Thursday, 24 September 2009

The linguistic and cultural ties between Arabs and Jews

The conflict in the Middle East gives rise to the perception that Arabs and Jews are deadly enemies with vast differences that can never be solved. Many will be surprised to learn that this conflict is a relatively recent development dating back about a hundred years. The conflict belies the fact that there are many similarities between the two peoples.

Arabic is widely spoken as a language amongst the Arab nations of the Middle East. Hebrew is an ancient language, the language of the Old Testament originating several thousand years ago. The two languages are written using different scripts but there are striking similarities between the two. Often the difference is one of pronunciation.

The Hebrew word for peace is pronounced as shalom. In Arabic it is salaam. Where a Jew will say 'shalom aleichem' an Arab will say 'salaam aleikum'. Both mean 'peace be with you'. The Hebrew for blessing is baruch, in Arabic, barack. The names of the Hebrew numbers are almost identical to their Arabic counterparts.

Knowledge of one of the two languages simplifies the learning of the other. Both languages are thought to have originated from the same source, and have been written since about 3000 BCE. Although a different script is used for the two languages, the names of the letters share a certain similarity and neither has vowels as part of the alphabet. Interestingly, the term 'alphabet' derives from the first two letters of the Hebrew alphabet - aleph and bet. All Semitic languages are written from right to left.

For many years, Hebrew became the language to the Torah and other books of the Old Testament. It was a language of study and prayer. Jews in the region began to speak Aramaic - another Semitic language with great similarities to both Hebrew and Arabic. Much of the Talmud is written in Aramaic, but Torah scholars do not have great difficulty in managing the transition.

With the rise of Zionism in the nineteenth century, Hebrew was revived as a spoken language. This resulted in changes to the grammar, and the infusion of new words to describe modern phenomena. Surprisingly, much of the new grammar corresponds to the grammatical changes that occurred in the use of Arabic over the last two millennia.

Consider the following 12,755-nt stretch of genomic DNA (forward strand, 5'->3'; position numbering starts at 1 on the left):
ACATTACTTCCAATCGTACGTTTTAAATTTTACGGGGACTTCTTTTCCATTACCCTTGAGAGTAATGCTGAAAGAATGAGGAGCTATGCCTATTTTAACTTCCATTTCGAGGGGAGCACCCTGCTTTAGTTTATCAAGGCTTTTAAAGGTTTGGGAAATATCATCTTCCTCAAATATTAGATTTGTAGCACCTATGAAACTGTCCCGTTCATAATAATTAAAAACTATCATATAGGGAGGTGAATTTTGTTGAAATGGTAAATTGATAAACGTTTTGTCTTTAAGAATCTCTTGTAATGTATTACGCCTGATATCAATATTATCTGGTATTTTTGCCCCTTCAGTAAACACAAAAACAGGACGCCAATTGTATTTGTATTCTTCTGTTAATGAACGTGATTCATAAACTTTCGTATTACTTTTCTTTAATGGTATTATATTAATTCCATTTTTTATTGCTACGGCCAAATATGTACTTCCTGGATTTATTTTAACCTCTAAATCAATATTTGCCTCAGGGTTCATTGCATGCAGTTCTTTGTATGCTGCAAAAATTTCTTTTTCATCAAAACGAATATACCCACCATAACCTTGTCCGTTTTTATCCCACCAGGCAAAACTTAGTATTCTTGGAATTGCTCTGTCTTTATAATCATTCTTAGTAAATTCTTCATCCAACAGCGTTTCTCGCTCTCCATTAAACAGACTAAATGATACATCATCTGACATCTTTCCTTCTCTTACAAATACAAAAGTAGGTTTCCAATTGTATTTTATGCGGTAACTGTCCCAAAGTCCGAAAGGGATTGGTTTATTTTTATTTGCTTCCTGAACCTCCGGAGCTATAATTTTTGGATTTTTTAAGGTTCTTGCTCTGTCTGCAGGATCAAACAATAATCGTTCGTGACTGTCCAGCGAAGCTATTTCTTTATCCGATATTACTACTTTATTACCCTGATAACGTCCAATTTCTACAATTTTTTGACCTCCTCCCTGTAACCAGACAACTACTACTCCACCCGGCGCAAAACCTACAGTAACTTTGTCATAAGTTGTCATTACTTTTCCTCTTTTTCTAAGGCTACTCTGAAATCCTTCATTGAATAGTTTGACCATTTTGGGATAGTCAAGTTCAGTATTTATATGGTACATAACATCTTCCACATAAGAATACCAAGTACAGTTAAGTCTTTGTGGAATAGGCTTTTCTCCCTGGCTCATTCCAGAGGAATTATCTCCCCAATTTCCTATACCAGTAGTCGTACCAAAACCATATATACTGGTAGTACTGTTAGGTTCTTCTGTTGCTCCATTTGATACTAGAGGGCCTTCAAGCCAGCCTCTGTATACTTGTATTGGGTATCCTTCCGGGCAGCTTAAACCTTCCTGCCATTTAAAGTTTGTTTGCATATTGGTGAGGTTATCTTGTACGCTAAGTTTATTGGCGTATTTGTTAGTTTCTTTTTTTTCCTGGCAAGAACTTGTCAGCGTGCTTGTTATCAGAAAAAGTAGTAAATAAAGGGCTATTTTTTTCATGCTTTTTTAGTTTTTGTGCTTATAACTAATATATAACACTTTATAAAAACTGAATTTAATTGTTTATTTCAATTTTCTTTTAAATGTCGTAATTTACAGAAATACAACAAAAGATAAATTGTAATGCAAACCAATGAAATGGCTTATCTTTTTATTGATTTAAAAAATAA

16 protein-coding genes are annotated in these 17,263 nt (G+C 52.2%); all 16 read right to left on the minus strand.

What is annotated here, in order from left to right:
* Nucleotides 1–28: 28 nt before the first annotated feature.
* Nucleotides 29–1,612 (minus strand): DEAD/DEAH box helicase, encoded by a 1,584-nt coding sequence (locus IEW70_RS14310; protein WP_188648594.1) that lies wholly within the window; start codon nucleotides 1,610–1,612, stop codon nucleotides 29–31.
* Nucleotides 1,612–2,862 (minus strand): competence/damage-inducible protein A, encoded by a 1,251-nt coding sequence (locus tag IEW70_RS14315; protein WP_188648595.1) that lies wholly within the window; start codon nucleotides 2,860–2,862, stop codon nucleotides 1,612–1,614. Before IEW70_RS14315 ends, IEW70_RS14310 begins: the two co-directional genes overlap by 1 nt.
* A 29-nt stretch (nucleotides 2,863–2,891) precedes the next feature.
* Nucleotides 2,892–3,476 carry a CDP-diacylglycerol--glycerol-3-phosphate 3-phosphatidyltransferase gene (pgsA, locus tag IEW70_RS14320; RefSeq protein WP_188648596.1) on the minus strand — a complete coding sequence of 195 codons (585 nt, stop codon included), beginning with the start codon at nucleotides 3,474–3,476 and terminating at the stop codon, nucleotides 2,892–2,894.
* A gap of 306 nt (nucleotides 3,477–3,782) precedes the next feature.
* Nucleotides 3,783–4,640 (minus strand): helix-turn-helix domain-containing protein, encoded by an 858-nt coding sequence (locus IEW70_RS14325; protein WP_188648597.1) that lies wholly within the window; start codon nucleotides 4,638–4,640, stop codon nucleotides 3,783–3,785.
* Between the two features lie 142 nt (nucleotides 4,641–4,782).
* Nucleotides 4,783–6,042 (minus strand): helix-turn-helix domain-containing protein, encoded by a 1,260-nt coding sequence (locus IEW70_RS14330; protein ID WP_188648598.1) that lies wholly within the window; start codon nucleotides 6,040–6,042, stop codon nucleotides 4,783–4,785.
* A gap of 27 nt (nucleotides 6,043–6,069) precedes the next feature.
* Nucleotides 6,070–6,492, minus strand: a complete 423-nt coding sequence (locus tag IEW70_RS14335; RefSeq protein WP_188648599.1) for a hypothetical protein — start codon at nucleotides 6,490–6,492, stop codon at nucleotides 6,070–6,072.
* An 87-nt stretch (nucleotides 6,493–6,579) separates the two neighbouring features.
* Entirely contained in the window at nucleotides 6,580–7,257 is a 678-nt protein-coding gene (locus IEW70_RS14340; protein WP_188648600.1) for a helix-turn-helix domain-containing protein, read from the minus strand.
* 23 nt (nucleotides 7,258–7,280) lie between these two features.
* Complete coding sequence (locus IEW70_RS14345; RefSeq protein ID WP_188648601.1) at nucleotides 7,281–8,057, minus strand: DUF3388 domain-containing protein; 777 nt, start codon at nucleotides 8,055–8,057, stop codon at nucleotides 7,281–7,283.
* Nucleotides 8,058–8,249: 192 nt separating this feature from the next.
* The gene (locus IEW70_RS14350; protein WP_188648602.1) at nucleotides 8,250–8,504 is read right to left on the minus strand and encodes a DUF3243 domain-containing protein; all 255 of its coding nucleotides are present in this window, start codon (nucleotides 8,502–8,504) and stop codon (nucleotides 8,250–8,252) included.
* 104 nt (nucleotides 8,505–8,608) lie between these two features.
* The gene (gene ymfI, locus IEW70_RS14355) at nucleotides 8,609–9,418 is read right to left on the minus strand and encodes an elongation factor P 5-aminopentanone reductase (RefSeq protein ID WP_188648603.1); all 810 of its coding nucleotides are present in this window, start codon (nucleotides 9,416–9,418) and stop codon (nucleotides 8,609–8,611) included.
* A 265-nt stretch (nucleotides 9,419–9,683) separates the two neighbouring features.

There are more than simple linguistic similarities between the two peoples. According to the Torah (and the Quran) both nations began with Abraham's two sons - Ishmael and Isaac. Ishmael was to father the Arab peoples and the nomadic tribes; while Isaac was the father of Jacob whose twelve sons defined the twelve tribes of Israel. Both peoples therefore have a common ancestry.

Islam and Judaism have many differences, but probably share more with each other than with Christianity. Each has retained the dietary laws. These include the killing of animals by cutting through the jugular vein. The method is painless and death is instant. The slaughterer requires specific training. The animal's blood must be drained before the meat is fit to eat. Not all animals are allowed to be eaten. The most famous of these is the pig.

Kosher food is considered halaal for Moslems, though the kosher laws are stricter than the laws of halaal thus precluding Jews from eating halaal food.

The laws governing burial are also similar, namely that the body should be buried on the day of death. Mourning procedures also have similarities.

Both religions place a strong emphasis on the giving of charity. Modesty is emphasised in dress and in the relations between men and women.

There have been historical times when the Jews thrived under Moslem rule. The greatest example was the Hebrew Golden Age in Spain. The Golden Age spanned the years between 900 and 1200 CE. This was a time of great Jewish intellectual achievements. The Jewish and Arab intellectual worlds stimulated each other producing astronomers, poets, philosophers, musicians and scientists. Although the Jews had to wear identifying clothing to distinguish them and were subjected to special taxation, they were free to pursue their own religion and studies. The Jews prospered and developed a strong culture which thrived until their expulsion from Spain in 1492.